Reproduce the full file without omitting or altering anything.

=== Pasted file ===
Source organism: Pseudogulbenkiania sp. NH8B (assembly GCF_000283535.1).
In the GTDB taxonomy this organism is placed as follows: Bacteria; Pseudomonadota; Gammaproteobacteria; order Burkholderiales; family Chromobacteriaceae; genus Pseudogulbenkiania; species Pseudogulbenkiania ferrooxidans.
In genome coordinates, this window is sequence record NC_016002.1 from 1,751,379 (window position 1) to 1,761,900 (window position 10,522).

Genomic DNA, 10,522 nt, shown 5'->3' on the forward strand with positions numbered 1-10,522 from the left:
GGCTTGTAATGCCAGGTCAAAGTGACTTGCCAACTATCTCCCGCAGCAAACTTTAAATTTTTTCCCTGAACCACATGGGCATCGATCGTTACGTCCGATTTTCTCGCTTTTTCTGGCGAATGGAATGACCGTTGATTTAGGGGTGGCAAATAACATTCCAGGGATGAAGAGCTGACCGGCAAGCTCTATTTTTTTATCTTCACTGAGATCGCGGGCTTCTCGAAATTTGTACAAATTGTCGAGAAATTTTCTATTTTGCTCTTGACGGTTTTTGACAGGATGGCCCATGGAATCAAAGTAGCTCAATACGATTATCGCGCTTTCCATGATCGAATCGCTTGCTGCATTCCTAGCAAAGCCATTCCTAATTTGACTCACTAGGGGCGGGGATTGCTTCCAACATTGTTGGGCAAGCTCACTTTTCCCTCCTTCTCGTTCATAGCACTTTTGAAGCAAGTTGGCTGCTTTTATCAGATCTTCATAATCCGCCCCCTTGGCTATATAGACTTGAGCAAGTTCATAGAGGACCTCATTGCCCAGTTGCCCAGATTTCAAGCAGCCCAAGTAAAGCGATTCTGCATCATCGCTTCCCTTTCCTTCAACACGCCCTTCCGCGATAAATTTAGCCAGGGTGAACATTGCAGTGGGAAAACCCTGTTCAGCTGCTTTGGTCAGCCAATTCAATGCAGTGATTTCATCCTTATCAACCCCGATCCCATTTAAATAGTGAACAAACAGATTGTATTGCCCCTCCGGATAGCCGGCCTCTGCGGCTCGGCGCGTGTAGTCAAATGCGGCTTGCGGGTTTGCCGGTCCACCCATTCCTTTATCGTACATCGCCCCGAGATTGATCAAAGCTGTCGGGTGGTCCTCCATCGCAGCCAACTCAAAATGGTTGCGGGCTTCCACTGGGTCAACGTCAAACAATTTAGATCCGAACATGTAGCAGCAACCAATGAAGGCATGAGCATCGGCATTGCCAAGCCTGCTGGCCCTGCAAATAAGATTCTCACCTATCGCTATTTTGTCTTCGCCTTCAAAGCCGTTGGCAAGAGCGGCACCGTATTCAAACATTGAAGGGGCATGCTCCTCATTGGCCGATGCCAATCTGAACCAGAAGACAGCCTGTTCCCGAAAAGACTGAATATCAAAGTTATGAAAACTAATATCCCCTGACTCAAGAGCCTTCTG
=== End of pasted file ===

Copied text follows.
Source organism: Pseudogulbenkiania sp. NH8B (assembly GCF_000283535.1).
In the GTDB taxonomy this organism is placed as follows: Bacteria; Pseudomonadota; Gammaproteobacteria; order Burkholderiales; family Chromobacteriaceae; genus Pseudogulbenkiania; species Pseudogulbenkiania ferrooxidans.
In genome coordinates, this window is sequence record NC_016002.1 from 1,751,379 (window position 1) to 1,761,900 (window position 10,522).

Genomic DNA, 10,522 nt, shown 5'->3' on the forward strand with positions numbered 1-10,522 from the left:
GGCTTGTAATGCCAGGTCAAAGTGACTTGCCAACTATCTCCCGCAGCAAACTTTAAATTTTTTCCCTGAACCACATGGGCATCGATCGTTACGTCCGATTTTCTCGCTTTTTCTGGCGAATGGAATGACCGTTGATTTAGGGGTGGCAAATAACATTCCAGGGATGAAGAGCTGACCGGCAAGCTCTATTTTTTTATCTTCACTGAGATCGCGGGCTTCTCGAAATTTGTACAAATTGTCGAGAAATTTTCTATTTTGCTCTTGACGGTTTTTGACAGGATGGCCCATGGAATCAAAGTAGCTCAATACGATTATCGCGCTTTCCATGATCGAATCGCTTGCTGCATTCCTAGCAAAGCCATTCCTAATTTGACTCACTAGGGGCGGGGATTGCTTCCAACATTGTTGGGCAAGCTCACTTTTCCCTCCTTCTCGTTCATAGCACTTTTGAAGCAAGTTGGCTGCTTTTATCAGATCTTCATAATCCGCCCCCTTGGCTATATAGACTTGAGCAAGTTCATAGAGGACCTCATTGCCCAGTTGCCCAGATTTCAAGCAGCCCAAGTAAAGCGATTCTGCATCATCGCTTCCCTTTCCTTCAACACGCCCTTCCGCGATAAATTTAGCCAGGGTGAACATTGCAGTGGGAAAACCCTGTTCAGCTGCTTTGGTCAGCCAATTCAATGCAGTGATTTCATCCTTATCAACCCCGATCCCATTTAAATAGTGAACAAACAGATTGTATTGCCCCTCCGGATAGCCGGCCTCTGCGGCTCGGCGCGTGTAGTCAAATGCGGCTTGCGGGTTTGCCGGTCCACCCATTCCTTTATCGTACATCGCCCCGAGATTGATCAAAGCTGTCGGGTGGTCCTCCATCGCAGCCAACTCAAAATGGTTGCGGGCTTCCACTGGGTCAACGTCAAACAATTTAGATCCGAACATGTAGCAGCAACCAATGAAGGCATGAGCATCGGCATTGCCAAGCCTGCTGGCCCTGCAAATAAGATTCTCACCTATCGCTATTTTGTCTTCGCCTTCAAAGCCGTTGGCAAGAGCGGCACCGTATTCAAACATTGAAGGGGCATGCTCCTCATTGGCCGATGCCAATCTGAACCAGAAGACAGCCTGTTCCCGAAAAGACTGAATATCAAAGTTATGAAAACTAATATCCCCTGACTCAAGAGCCTTCTG